Also remember that there are TWO power connections on the motherboard, not just one. There's the big long one, and then a smaller one near the CPU. Most motherboards have an 8-pin plug, with four holes covered. If your lead from the supply that says CPU has four pins, just plug it into the empty holes. If it has 8, pull the little plastic shield out, and plug in all 8. It doesn't matter which one you have; none of the modern CPUs pull enough power to need more than 4 pins. So it works exactly the same either way.

Other than that, it's really quite easy to build modern PCs. If you can handle legos, you can easily do this.

If you don't mind throwing Win8/Win12 (shoot me right?) on new hardware then the replacement for Disk Extender is built in to those. I have a 5 3TB drives running on 2012 using ReFS that has replaced my v1 WHS. I still have the WHS but it is now a backup for the 2012 box (DATA only not OS) and it still handles the nightly backups of my clients since there isn't really anything else that replicates the ease of automatic backups and bare-metal restores as WHS.

Ok, built the server this afternoon. Posted fine, and installed Windows Home Server 2011. I've got a 500gb drive with the OS on it, and 3 2TB drives, which I initialized as GPT (GUID) drives. Now I need to set them up as a RAID array.

Following MonoCheli's instructions, I go into Server Manager, Storage, Disk Management, right click one of the drives and select New RAID 5 Volume.

It shows me all three disks, each with 1907600 MB capacity. I add all three, and it shows me:

Total volume size in megabytes: 3815200
Maximum available space in megabytes: 1907600
Select the amount of space in megabytes: 1907600 maximum

I knew that RAID 5 would drop my three 6 TB worth of drives to effectively 4 TB, and that's fine. The total volume size of 3815200 seems to match up with that, but the maximum available space number seems to be dropping it again, down to only 2 TB.

Mono remembers having this issue before, but can't remember how to fix it. I've done a quick google, but quickly get lost as this is all new to me.

Any suggestions from the gurus?

You probably don't want to do the RAID with the Windows software. Windows RAID is terribly slow. Rather, you want to build the RAID with the Intel tools. It still uses the CPU for all the grunt work, but it's far more efficient than the Windows flavor of RAID. I think what you want to run is called "Intel Rapid Storage Technology", but I can't check for sure, because I only have two drives on this machine.

From Windows' perspective, the 3 2TB drives become a single, 4TB SCSI drive, with driver software that takes a fair bit of CPU time. It has no idea there's any RAID going on.

edit: You might have to remove all partitioning info from the disks before the Intel tool will RAID them. I haven't actually done it, so I don't remember for sure. Let me see if I can find some docs online, I'll edit this again in a minute.

second edit: I can't find a clear set of instructions in a quick search, but the key seems to be putting the drives into RAID mode in the BIOS. Leave the boot drive in AHCI mode, but put the three RAID volumes into RAID mode, and then the tool should give you an option to create a RAID volume.

Ok, looks like that was it Malor. Scrapped Windows RAID and ran the Intel Rapid Storage utility. It allowed me to create a RAID volume which shows the full 4 TB.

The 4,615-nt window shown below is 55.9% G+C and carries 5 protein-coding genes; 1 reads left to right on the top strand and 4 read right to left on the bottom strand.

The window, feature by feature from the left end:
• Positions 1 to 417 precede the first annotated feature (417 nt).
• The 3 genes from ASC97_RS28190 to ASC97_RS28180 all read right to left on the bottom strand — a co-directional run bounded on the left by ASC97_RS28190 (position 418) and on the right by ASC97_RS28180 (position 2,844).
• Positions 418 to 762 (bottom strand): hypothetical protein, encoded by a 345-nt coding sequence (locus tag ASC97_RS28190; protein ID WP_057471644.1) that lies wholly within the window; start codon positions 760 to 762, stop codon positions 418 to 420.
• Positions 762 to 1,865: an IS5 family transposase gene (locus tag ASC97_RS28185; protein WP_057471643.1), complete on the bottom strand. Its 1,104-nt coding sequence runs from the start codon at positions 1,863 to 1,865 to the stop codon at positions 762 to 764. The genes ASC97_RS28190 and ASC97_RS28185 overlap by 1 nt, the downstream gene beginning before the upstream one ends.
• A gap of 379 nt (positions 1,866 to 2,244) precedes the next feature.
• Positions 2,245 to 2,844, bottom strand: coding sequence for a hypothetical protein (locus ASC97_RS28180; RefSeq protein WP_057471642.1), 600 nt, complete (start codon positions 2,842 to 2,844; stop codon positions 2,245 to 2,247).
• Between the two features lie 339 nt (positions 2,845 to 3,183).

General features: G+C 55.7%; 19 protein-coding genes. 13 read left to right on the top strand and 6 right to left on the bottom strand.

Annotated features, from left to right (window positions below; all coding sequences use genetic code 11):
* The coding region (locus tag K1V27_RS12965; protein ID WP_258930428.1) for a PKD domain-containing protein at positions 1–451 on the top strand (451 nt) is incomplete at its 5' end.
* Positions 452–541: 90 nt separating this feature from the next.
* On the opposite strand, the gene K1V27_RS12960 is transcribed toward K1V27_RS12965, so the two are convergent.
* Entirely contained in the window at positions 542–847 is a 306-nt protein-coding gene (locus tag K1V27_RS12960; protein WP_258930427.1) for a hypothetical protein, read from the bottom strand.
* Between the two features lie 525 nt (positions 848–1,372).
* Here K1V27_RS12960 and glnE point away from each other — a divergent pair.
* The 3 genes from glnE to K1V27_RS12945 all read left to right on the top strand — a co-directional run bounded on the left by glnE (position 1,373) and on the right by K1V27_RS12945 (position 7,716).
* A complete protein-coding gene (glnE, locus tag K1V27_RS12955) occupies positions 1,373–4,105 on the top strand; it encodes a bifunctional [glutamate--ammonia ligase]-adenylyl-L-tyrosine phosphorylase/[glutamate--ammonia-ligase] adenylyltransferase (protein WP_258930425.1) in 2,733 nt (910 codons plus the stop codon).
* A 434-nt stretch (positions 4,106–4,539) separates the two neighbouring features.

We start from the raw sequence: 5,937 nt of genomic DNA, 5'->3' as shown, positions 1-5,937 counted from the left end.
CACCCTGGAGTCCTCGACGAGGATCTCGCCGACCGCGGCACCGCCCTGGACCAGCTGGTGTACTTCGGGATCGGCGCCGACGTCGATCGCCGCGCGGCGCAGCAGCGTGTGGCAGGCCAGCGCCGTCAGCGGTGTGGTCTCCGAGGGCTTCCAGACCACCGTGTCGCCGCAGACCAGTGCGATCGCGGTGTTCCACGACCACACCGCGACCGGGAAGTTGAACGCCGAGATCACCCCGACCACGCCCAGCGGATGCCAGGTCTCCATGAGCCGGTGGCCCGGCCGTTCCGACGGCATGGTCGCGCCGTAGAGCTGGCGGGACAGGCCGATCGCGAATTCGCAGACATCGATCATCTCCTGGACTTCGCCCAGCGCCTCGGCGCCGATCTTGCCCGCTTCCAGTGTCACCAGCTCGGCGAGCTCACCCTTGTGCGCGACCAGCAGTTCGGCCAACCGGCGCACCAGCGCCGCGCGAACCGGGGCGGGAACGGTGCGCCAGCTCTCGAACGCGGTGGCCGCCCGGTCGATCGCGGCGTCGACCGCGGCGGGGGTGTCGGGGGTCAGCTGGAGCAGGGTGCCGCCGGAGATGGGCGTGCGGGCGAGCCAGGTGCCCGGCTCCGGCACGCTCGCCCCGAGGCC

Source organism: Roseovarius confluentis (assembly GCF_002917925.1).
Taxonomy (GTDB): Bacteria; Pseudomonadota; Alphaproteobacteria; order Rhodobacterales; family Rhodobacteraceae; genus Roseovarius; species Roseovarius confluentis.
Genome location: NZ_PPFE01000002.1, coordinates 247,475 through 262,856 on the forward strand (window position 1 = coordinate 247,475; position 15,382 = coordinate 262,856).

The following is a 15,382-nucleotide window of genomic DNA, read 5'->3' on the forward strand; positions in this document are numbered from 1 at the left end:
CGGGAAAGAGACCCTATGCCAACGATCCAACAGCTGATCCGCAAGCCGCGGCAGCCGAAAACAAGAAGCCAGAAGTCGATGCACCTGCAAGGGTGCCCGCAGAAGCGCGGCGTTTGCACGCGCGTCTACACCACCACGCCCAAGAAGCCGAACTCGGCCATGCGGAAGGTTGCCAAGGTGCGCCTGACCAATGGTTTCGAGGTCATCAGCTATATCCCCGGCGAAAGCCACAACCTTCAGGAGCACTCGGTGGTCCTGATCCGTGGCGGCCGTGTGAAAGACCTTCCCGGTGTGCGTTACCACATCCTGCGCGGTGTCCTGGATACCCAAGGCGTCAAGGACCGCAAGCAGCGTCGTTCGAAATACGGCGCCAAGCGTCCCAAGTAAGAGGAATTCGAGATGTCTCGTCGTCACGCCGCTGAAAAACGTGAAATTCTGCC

After creating it, it told me I'd need to partition it through Windows, but the Windows tool wouldn't let me partition it. It tried to get me to make a simple volume out of it.

I looked a bit closer in the Intel tool, and it showed the volume as "Initialized: No", with a hover tip indicating it needed to be initialized. I kicked that process of ten minutes ago, and it's still sitting at 0%. MonoCheli had told me there was a process that would take 8-10 hours before I could use the disks, I'm assuming that this is it.

I'm going to let this run overnight, and hopefully it will all be ready for me in the morning.

Thanks for the help.

Yeah, that might be it. Many RAID controllers now allow you just use a RAID even while it's being initialized, but this is freebie stuff that's on the motherboard, and it may not be that sophisticated. If you're going to bed anyway, no biggie, might as well let it run.

As far as Windows is concerned, it just looks like a blank disk... it doesn't see three disks, it only sees one. So it should work just like a large blank hard drive would. It's been awhile since I've done this, but I think you first make it a volume, and then you create partitions... most frequently, a single partition that spans the whole thing, though you can obviously chop it up any way you like.

Been a while since I partitioned anything either. I'll probably just leave it all as one.

Hit this in the morning, add Crashplan, figure out how to change the workgroup name to the group my other machines are on (it's locked for some reason) - or whether I need to bother - and I'm ready to start creating users and moving my stuff over.

Holy smokes. Nine hours later and I'm only at 21% initialized!

Go ahead and try to partition it. It'll probably work.

It does take a really long time to initialize modern drives; the rate that they can accept data seems to roughly double for every ten-times increase to the amount they can store. Within ten or twenty years, it may take weeks to fully initialize RAID volumes.

(and I don't mean 'interface speeds', which have wildly outstripped the ability of magnetic drives to read and/or write data -- I mean the actual physical speed of reading and writing bits onto the platters. They get bigger at a much higher rate than they get faster.)

Within the Disk Management tool of Server Manager I'm showing the entire RAID volume as Disk 0 (the name Volume_0001 doesn't show up anywhere). But when I right click it, there's no option to partition it, only to create a New Simple Volume.

I assume that means either: 1) it's not ready to partition yet, or 2) it's been longer than I thought, and I'm in the completely wrong spot to partition the drive

Not sure about the media part, but Drobo has great storage solutions. Maybe a bit on the expensive side though.